Q: I read that some tax agents got into trouble for not passing on tax refunds to their clients. How do I make sure I get what is due to me when I use a tax agent to prepare my tax return?
A: Taxpayers should remain vigilant to ensure that they are getting their refund entitlements after two registered tax agents were terminated recently for withholding client refunds.
The Tax Practitioners Board (TPB) and the Australian Taxation Office (ATO) launched a joint investigation after receiving 19 consumer complaints that two online registered tax agents had not passed on their 2017/18 tax refunds to their clients.
QTR Accountants Pty Ltd and Nicoh Group Pty Ltd have had their registrations cancelled over alleged theft of tax refunds as a result of the investigation.
The investigation initiated an additional 200 taxpayer complaints which supported the decision to terminate the registrations.
“It is extremely disappointing that registered tax practitioners showed such disregard for the professional and ethical standards we aim to uphold,” Ian Taylor, chair of the TPB said.
The TPB aims to protect clients of tax services by ensuring that practitioners abide by its standards.
“Tax practitioners must meet strict standards of fitness and propriety to register with the TPB, and we expect that they will continue to meet these standards,” Taylor said.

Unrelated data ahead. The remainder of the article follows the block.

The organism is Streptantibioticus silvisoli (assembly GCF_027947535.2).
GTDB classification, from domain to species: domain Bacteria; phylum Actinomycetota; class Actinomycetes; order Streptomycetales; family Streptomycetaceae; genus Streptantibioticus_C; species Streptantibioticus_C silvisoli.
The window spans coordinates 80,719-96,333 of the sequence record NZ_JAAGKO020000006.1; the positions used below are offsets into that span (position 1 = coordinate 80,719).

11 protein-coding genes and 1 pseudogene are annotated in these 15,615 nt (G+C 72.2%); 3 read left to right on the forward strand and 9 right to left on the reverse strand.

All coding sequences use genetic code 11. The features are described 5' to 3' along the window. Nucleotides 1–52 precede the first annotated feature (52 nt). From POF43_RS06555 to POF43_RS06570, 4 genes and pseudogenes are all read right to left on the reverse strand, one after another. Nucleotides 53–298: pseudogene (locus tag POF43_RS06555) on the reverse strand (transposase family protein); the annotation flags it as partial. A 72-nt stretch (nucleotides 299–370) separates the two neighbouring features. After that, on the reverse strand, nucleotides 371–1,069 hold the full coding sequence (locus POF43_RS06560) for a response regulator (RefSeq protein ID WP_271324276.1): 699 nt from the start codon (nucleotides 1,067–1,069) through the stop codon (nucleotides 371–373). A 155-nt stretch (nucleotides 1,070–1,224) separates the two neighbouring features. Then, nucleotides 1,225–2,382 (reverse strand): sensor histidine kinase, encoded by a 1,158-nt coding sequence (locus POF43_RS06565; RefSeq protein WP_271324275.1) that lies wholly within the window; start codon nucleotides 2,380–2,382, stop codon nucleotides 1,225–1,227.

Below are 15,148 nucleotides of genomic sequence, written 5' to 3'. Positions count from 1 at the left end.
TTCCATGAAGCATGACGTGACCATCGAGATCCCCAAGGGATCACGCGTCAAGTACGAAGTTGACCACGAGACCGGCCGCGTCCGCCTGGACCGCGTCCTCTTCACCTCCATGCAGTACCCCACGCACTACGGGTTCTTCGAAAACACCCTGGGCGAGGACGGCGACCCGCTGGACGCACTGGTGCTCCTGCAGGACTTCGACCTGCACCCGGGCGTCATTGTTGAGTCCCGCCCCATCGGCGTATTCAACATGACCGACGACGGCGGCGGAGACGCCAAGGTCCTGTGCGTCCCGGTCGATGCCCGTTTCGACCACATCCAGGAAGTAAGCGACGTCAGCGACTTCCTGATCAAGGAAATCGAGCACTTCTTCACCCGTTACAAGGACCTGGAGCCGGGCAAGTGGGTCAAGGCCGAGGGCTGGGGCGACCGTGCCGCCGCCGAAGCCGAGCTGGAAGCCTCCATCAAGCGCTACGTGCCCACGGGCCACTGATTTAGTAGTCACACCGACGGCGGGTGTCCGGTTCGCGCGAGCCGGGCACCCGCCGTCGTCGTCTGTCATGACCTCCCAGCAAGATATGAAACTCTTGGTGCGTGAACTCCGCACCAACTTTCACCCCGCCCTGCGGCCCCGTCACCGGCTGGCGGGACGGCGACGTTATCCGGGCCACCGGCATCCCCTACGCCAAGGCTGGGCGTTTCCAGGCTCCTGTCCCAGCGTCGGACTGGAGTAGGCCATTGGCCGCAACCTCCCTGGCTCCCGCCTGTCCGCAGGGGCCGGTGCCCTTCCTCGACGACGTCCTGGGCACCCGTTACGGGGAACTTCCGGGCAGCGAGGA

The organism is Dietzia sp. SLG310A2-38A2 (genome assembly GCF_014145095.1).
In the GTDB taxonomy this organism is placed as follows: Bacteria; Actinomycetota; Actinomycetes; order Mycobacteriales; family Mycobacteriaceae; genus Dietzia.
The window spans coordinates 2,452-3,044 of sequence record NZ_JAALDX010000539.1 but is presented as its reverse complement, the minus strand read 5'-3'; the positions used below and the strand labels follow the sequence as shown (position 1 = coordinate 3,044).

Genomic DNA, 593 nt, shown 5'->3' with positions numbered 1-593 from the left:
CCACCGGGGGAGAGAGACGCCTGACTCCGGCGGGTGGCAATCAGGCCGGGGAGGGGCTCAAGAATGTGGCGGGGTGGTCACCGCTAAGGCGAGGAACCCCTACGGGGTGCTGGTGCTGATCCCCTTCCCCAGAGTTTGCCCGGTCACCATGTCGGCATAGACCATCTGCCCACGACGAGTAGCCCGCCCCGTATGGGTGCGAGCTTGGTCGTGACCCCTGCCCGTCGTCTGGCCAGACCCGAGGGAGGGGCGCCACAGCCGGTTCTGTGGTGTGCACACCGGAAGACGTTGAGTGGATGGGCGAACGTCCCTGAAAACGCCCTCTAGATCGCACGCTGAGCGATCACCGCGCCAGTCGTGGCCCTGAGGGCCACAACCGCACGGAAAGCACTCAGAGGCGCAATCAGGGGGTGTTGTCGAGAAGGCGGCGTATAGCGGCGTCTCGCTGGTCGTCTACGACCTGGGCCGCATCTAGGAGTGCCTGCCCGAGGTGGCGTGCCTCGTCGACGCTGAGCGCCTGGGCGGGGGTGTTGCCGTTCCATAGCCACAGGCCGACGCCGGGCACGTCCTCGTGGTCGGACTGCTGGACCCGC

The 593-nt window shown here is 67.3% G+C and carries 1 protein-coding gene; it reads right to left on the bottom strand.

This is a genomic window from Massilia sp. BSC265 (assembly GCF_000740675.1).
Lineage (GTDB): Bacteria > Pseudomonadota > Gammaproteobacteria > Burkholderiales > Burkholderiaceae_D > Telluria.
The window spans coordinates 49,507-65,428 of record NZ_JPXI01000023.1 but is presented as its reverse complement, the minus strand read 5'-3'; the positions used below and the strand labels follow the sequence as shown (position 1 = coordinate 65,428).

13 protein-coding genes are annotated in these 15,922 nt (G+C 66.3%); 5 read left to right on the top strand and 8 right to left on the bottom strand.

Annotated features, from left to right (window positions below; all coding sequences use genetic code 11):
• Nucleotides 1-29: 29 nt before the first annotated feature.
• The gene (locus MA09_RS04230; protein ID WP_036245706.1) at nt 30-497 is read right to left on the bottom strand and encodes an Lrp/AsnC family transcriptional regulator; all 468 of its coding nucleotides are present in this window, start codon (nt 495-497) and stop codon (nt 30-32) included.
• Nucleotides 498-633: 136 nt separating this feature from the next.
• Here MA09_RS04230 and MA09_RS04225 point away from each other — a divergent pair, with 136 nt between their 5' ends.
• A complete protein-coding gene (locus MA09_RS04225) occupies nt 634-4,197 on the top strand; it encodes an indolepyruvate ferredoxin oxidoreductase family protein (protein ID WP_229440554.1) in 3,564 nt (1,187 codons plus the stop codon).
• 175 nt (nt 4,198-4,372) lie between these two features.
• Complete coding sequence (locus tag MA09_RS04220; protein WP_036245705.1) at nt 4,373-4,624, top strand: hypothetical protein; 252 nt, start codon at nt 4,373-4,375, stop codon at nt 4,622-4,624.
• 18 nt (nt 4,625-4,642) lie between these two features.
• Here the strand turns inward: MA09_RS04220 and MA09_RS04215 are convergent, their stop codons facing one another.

To ensure that you are getting everything that you are entitled to from your tax refund, the TPB encourages the following steps:
It is important to ensure that the tax practitioner is a registered agent by checking the TPB register.
The TPB recommends taxpayers confirm with their tax agents that any refunds they receive will be transferred directly to their bank accounts, rather than being passed on to the agent directly.
The TPB also recommends that there be a written agreement (often called a ‘letter of engagement’) between the taxpayer and the tax agent that sets out the terms and conditions of the arrangement. A letter of engagement helps the taxpayer and tax agent to understand the expectations agreed to in the contract.
It will define the rights and obligations of both parties and set out in writing the agreed terms and conditions for the work to be done and assist in avoiding uncertainty and misunderstandings.
The Tax practitioners board encourages taxpayers who have been affected by the possible theft of tax refunds from an online service to submit a complaint to the TPB and contact the Australian Cybercrime Online Reporting Network (www.acorn.gov.au).